Essays & Anthologies Book Reviews

WORDS ON THE MOVE by John McWhorter
ENTERTAINMENT & SPORTS
Released: Sept. 6, 2016

"As in most of his books, McWhorter proves to be a well-informed and cheerful guide to linguistics."
A brisk look at how and why words change. Read full book review >
BIOGRAPHY & MEMOIR
Released: Oct. 11, 2016

"In a review of Kent Haruf's Benediction, Le Guin remarks on a character's 'humor so dry it's almost ether.' That praise applies to Le Guin as well in a collection notable for its wit, unvarnished opinions, and passion."
Collected nonfiction by the prolific, multiaward-winning writer. Read full book review >

ETHICS IN THE REAL WORLD by Peter Singer
ESSAYS & ANTHOLOGIES
Released: Oct. 1, 2016

"Many pieces could well inspire conversations—and arguments—that deepen and complicate the crucial moral and ethical issues that Singer presents."
Collected opinion pieces from a renowned ethicist. Read full book review >
YOU CAN'T TOUCH MY HAIR by Phoebe Robinson
CURRENT AFFAIRS
Released: Oct. 4, 2016

"Up-and-down humor that sometimes gets to the heart of the realities of being black in America."
A black female comedian lays it all out there. Read full book review >
RULES FOR OTHERS TO LIVE BY by Richard Greenberg
ESSAYS & ANTHOLOGIES
Released: Oct. 4, 2016

"Despite the book's shortcomings, most readers will be disappointed to reach the final page."
A Tony Award-winning playwright turns his hand to humorous nonfiction in this generally disarming, self-mocking collection of essays on matters personal and cultural. Read full book review >

WE GON' BE ALRIGHT by Jeff Chang
CURRENT AFFAIRS
Released: Sept. 13, 2016

"A compelling and intellectually thought-provoking exploration of the quagmire of race relations."
In this collection, written "in appreciation of all the young people who would not bow down," outspoken journalist Chang (Who We Be: A Cultural History of Race in Post-Civil Rights America, 2014, etc.) offers six critical essays addressing racial inequality and inequity and how these provocative, multifaceted issues impact virtually every culture. Read full book review >
TALKING GOD by Gary Gutting
ESSAYS & ANTHOLOGIES
Released: Nov. 22, 2016

"An exceptional introduction to the philosophical questions surrounding God and atheism."
Approachable, civilized discussions about the existence of God. Read full book review >
LOVE, H by Hettie Jones
BIOGRAPHY & MEMOIR
Released: Oct. 14, 2016

"A fertile trove that needs a stronger framework."
Letters revealing the enduring friendship of two "beat chicks." Read full book review >
THE PEOPLE AND THE BOOKS by Adam Kirsch
ESSAYS & ANTHOLOGIES
Released: Oct. 4, 2016

"A fascinating, impeccably written, personal tour of the great books of Judaism."
How to read the Jewish past. Read full book review >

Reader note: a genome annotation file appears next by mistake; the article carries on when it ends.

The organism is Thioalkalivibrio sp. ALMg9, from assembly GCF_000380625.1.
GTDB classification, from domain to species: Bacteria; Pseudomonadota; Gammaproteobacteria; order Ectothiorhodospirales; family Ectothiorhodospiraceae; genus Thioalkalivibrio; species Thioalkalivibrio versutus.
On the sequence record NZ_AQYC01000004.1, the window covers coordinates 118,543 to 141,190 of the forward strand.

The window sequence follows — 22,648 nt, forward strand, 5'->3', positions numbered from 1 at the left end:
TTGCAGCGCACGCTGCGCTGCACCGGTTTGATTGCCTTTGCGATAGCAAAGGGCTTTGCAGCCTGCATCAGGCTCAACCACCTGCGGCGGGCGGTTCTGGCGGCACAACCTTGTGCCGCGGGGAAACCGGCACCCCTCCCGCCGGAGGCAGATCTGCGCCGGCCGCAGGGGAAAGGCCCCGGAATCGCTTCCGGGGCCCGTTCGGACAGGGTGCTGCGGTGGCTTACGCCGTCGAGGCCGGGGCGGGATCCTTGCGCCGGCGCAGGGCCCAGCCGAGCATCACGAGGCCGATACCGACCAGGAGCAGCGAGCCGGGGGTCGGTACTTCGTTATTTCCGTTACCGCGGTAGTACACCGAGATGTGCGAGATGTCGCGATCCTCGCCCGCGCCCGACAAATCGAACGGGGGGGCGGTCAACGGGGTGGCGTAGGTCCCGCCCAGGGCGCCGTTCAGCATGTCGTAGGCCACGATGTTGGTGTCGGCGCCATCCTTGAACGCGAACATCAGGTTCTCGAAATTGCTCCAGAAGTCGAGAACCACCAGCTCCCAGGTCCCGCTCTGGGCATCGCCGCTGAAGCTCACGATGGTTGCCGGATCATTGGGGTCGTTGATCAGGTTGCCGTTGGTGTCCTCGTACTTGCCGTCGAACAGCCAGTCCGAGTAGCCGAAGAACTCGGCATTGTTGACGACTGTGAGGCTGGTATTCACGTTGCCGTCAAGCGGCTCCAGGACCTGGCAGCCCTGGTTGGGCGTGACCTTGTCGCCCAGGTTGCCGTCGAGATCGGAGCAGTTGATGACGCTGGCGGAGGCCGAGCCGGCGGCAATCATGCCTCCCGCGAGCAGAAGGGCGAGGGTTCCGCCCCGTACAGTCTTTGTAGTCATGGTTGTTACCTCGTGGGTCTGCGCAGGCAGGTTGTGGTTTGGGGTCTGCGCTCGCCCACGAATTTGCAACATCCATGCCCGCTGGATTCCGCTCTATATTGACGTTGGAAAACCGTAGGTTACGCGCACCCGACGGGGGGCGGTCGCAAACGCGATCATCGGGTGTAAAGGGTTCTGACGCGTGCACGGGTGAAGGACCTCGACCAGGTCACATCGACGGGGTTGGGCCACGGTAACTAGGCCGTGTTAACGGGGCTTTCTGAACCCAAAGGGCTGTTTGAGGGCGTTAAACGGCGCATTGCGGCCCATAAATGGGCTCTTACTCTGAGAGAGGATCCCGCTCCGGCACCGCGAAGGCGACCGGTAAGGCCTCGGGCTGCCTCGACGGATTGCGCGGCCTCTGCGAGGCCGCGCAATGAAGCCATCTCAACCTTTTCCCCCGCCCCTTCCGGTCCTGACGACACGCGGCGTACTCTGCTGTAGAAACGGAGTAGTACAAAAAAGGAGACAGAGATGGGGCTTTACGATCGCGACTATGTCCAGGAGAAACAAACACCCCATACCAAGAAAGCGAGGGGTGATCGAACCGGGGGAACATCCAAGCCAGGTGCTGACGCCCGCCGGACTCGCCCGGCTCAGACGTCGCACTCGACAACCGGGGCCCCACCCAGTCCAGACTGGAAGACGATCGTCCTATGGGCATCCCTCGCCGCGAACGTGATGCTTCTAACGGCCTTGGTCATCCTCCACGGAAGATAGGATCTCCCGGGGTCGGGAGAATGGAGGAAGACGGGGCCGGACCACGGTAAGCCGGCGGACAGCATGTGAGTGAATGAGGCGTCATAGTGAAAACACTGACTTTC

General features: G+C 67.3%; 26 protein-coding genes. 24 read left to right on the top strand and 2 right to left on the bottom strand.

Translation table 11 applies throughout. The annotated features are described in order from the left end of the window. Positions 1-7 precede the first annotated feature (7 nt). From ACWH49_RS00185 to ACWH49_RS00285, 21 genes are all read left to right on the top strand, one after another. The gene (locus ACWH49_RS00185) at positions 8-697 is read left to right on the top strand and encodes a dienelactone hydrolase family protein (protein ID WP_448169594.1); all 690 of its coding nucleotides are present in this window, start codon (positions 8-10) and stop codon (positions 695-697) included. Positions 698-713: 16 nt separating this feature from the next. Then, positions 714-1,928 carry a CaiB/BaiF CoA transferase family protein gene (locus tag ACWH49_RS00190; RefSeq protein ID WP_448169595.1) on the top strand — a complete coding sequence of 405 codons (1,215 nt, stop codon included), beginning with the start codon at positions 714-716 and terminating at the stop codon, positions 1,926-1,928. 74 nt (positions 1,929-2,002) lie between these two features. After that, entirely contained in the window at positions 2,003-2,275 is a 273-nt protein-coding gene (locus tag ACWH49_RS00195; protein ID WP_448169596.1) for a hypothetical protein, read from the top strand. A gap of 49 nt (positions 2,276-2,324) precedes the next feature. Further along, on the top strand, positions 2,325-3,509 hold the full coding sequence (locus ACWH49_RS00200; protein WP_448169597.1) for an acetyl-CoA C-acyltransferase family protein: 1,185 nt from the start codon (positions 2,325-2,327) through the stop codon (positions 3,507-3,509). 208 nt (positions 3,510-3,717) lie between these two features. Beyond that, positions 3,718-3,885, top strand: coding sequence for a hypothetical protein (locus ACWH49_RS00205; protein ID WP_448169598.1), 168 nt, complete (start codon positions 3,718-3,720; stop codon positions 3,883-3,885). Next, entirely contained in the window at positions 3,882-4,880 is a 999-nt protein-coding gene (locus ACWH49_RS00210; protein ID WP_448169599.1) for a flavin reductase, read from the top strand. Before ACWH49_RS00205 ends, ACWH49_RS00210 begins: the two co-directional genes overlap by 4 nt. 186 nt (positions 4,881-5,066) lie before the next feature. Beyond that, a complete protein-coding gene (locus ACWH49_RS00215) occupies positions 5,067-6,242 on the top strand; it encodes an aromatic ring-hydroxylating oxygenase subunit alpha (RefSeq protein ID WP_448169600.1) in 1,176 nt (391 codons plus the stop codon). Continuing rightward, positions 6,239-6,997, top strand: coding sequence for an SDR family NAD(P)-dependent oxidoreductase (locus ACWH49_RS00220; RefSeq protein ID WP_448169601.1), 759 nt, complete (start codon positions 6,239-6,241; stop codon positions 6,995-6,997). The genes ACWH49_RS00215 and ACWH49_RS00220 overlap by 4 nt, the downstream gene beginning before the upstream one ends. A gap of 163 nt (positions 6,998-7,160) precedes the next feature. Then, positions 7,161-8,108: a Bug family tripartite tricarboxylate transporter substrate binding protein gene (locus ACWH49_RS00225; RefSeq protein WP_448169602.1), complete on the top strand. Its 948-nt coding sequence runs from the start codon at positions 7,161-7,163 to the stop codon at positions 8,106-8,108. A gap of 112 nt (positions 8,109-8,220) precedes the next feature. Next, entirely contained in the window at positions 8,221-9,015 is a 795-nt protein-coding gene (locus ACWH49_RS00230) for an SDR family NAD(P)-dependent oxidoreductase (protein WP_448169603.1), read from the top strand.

Part of the Family by Jason Hensley
ESSAYS & ANTHOLOGIES
Released: May 14, 2016

"An invaluable illumination of small acts of astonishing bravery and generosity in the darkest days of war."
A compassionate, detailed account of a little-known corner of World War II history. Read full book review >
BLACK POWER 50 by Sylviane A. Diouf
ESSAYS & ANTHOLOGIES
Released: Sept. 6, 2016

"The text and visuals combine for an educational, eye-opening experience."
An illuminating text accompanies visuals from an exhibit commemorating the 50th anniversary of the Black Power movement. Read full book review >
TV (THE BOOK) by Alan Sepinwall
ENTERTAINMENT & SPORTS
Released: Sept. 6, 2016

"A well-reasoned and engaging—if ultimately unchallenging—summary of the best television has to offer."
What should we watch? Read full book review >
Kirkus Interview
Nancy Isenberg
author of WHITE TRASH
July 19, 2016

Poor Americans have existed from the time of the earliest British colonial settlement. They were alternately known as “waste people,” “offals,” “rubbish,” “lazy lubbers,” and “crackers.” By the 1850s, the downtrodden included so-called “clay eaters” and “sandhillers,” known for prematurely aged children distinguished by their yellowish skin, ragged clothing, and listless minds. Surveying political rhetoric and policy, popular literature and scientific theories over 400 years, in White Trash: The 400-Year Untold History of Class in America, Nancy Isenberg upends assumptions about America’s supposedly class-free society––where liberty and hard work were meant to ensure real social mobility. Poor whites were central to the rise of the Republican Party in the early nineteenth century, and the Civil War itself was fought over class issues nearly as much as it was fought over slavery. “A riveting thesis supported by staggering research,” our reviewer writes in a starred review. View video >